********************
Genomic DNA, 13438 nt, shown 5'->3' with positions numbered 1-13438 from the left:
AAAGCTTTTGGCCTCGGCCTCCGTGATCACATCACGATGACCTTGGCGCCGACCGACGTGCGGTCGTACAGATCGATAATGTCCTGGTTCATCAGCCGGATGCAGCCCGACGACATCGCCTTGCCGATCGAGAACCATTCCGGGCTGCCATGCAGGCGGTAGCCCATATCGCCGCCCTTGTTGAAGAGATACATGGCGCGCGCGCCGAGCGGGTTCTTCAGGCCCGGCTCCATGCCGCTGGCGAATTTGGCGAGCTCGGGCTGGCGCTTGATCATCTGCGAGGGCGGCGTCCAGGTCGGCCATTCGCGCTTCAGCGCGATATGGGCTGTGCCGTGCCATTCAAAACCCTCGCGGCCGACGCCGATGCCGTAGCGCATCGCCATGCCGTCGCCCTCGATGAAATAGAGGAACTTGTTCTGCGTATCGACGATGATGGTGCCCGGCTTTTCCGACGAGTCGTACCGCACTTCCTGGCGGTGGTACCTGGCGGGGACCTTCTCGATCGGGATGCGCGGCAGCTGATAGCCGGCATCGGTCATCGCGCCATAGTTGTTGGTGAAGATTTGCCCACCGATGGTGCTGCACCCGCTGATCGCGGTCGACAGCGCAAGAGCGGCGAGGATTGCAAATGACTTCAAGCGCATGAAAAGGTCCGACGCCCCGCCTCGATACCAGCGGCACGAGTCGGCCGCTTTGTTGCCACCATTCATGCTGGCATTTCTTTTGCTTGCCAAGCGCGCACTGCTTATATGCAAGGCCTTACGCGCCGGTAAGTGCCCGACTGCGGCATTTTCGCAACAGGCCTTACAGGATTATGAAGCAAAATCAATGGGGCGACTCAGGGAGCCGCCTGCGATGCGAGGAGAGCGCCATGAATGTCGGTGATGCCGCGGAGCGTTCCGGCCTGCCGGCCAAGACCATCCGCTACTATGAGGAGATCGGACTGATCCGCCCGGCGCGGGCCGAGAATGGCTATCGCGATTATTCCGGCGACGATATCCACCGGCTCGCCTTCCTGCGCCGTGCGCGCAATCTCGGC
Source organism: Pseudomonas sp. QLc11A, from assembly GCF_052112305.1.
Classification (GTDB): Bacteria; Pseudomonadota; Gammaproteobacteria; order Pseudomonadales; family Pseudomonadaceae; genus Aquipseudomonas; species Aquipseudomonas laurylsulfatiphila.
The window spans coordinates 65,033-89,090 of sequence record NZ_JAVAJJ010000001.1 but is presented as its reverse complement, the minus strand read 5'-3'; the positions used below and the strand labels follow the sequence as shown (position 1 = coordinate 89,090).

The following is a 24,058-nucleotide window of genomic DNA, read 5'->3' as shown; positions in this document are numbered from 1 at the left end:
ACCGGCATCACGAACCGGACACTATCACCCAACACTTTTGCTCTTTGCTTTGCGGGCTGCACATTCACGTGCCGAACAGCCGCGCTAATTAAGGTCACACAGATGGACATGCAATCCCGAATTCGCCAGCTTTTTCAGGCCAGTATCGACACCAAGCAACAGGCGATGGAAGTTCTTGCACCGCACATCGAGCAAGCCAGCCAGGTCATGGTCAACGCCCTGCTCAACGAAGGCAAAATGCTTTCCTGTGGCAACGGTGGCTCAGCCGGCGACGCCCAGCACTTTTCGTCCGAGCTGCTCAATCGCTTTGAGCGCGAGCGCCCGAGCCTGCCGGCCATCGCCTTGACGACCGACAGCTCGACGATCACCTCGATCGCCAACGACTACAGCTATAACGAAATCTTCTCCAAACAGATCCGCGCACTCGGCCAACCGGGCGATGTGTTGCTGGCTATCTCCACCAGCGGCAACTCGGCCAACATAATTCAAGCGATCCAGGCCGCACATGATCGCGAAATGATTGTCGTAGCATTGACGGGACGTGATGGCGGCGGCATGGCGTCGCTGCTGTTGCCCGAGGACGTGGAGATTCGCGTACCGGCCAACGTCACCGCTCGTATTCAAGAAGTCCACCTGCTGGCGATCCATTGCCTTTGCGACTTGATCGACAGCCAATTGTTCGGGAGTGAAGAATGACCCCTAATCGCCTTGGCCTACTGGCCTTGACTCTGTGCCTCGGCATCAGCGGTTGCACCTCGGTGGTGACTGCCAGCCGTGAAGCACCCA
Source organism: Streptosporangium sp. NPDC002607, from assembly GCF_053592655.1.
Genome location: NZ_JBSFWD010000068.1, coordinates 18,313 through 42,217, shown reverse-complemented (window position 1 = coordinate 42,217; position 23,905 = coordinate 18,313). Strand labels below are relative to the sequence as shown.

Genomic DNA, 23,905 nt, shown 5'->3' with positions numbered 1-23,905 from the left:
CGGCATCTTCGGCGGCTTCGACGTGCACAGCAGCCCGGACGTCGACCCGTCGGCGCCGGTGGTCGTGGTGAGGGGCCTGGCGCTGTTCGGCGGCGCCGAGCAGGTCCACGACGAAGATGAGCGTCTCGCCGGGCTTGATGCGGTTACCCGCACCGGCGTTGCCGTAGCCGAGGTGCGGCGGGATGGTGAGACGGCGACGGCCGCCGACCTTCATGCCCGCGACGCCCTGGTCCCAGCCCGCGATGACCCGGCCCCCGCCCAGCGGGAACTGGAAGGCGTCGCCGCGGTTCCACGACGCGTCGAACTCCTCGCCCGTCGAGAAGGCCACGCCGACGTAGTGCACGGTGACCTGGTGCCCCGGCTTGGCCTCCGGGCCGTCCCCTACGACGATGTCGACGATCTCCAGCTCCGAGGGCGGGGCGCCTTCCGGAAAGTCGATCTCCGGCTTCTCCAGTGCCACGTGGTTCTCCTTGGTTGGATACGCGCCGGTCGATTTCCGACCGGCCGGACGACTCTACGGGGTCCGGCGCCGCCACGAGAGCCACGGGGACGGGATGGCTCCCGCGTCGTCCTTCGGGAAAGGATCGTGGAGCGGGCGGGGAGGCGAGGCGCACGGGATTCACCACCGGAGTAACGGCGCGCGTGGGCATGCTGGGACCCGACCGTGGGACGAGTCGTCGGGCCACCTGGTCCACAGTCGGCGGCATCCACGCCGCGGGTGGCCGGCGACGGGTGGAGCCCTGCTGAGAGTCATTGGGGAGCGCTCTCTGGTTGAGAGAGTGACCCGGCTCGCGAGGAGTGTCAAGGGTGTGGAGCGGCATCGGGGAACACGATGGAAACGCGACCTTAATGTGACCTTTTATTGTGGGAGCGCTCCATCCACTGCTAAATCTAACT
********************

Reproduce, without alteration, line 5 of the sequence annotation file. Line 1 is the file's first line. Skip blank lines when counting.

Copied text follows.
The window spans coordinates 65,033-89,090 of sequence record NZ_JAVAJJ010000001.1 but is presented as its reverse complement, the minus strand read 5'-3'; the positions used below and the strand labels follow the sequence as shown (position 1 = coordinate 89,090).